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 / Spring 2007 / Issue 46(originally published by Booz & Company)


Lessons of the Last Bubble

Although following the herd may appear rational in periods of high uncertainty whenever the herd dynamic is evident, there is reason to be wary that an opportunity has peaked. Jeffrey Immelt, CEO of GE, recently warned an auditorium of MBA students at the Darden Graduate School of Business to avoid the herd instinct; he cited his own experience upon exiting Harvard in 1982. He noted that he and only one other classmate joined the staid General Electric Company that year, just months after Jack Welch took the helm and launched what would become a phenomenal 20-year period of growth. What was the biggest employer of Harvard MBAs in 1982?  A “hot” technology company called Atari; it took on 17 graduates. (By 2002, of course, when Welch retired, Atari was long dissolved, its brand name sold to Hasbro Interactive.)

The biggest risk of the herd instinct comes when the stampede turns and heads in the opposite direction with equal abandon. When the dot-com craze reversed itself, millions of investors lost a large proportion of their retirement accounts. And more than 100,000 dot-com employees lost their jobs in the 10 months from October 2000 to July 2001. When bubbles pop, many people get hurt.

To avoid the bubble, we recommend lots of little experiments that send the herd in many different directions. Avoiding the “get big fast” strategy and the herd instinct allows for a more thorough investigation of the terrain. Many members of the herd will fall upon barren terrain and die, but in the long run, careful nurturing of the fruitful routes will produce a greater herd than overgrazing of the fertile patches discovered by the lucky few.

More Bubbles Ahead?
There’s already evidence that history will repeat itself, in the form of new business bubbles. Consider nanotechnology, the science of controlling materials and devices at a molecular scale. In March 2001, the National Science Foundation issued a report forecasting a nanotechnology market of $1 trillion by 2015. Products already employing nanotechnology include stain- and wrinkle-resistant fabric, digital cameras, and tennis equipment. Could nanotechnology produce another bubble economy with overhyped expectations followed by a painful correction? A recent report identified more than 800 companies involved in nanotechnology, including many public companies. Does that figure represent enough experimentation for a market estimated to grow at 44 percent per year for the next dozen years?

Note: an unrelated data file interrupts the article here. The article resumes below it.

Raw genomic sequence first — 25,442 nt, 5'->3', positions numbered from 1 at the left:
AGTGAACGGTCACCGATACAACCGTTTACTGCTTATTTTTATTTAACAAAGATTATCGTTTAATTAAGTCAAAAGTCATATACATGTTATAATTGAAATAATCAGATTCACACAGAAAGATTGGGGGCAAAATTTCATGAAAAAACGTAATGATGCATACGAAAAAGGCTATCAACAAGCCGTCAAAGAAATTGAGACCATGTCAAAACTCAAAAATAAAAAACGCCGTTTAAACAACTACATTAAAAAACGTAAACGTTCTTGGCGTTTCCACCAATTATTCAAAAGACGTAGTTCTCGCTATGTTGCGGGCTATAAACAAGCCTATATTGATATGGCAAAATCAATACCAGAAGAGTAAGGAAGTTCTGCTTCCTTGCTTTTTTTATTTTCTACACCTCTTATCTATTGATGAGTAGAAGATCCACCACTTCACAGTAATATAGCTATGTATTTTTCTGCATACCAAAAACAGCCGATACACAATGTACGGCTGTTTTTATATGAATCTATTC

Renewable (“green,” or non-fossil-fuel-based) energy represents another example of promising but unknowable market potential that would benefit from lots of experimentation. In 2000, Clean Energy Incorporated forecast a market of $23 billion by 2005; the actual market was $24.2 billion. Although reasonably accurate overall, the forecasts overestimated the potential for fuel cells by a factor of two while significantly underestimating the potential for solar energy. Current forecasts are for nearly fivefold growth over the next decade, but the question remains: Will the growth come from fuel cells, solar devices, wind energy, or other new forms of renewable energy? Given such uncertainty, lots of little bets are likely the best course.

The phenomenal growth in business process outsourcing (BPO) and offshoring may be the latest example of a herd already in a stampede. The International Data Corporation estimated the 2005 BPO market at $627 billion, growing from a market of $60 billion seven years ago. India, a country with a GDP of just over $500 billion, “exported” $16.1 billion in IT services and $5.1 billion in BPO services in 2006, according to Plunkett Research Ltd. The cost savings potential from outsourcing and offshoring clearly warrants serious managerial attention, but how many of these decisions reflect a herd mentality rather than serious consideration of the long-term strategic implications? The worldwide market for offshored research and engineering services now tops $18 billion. Can the developed world afford to give up critical competencies in intellectual property creation? Can businesses afford not to tap into the intellectual resources available from developing countries? One thing is certain: The best results will come from serious reflection and experimentation that challenges our assumptions, not from simply following the herd.

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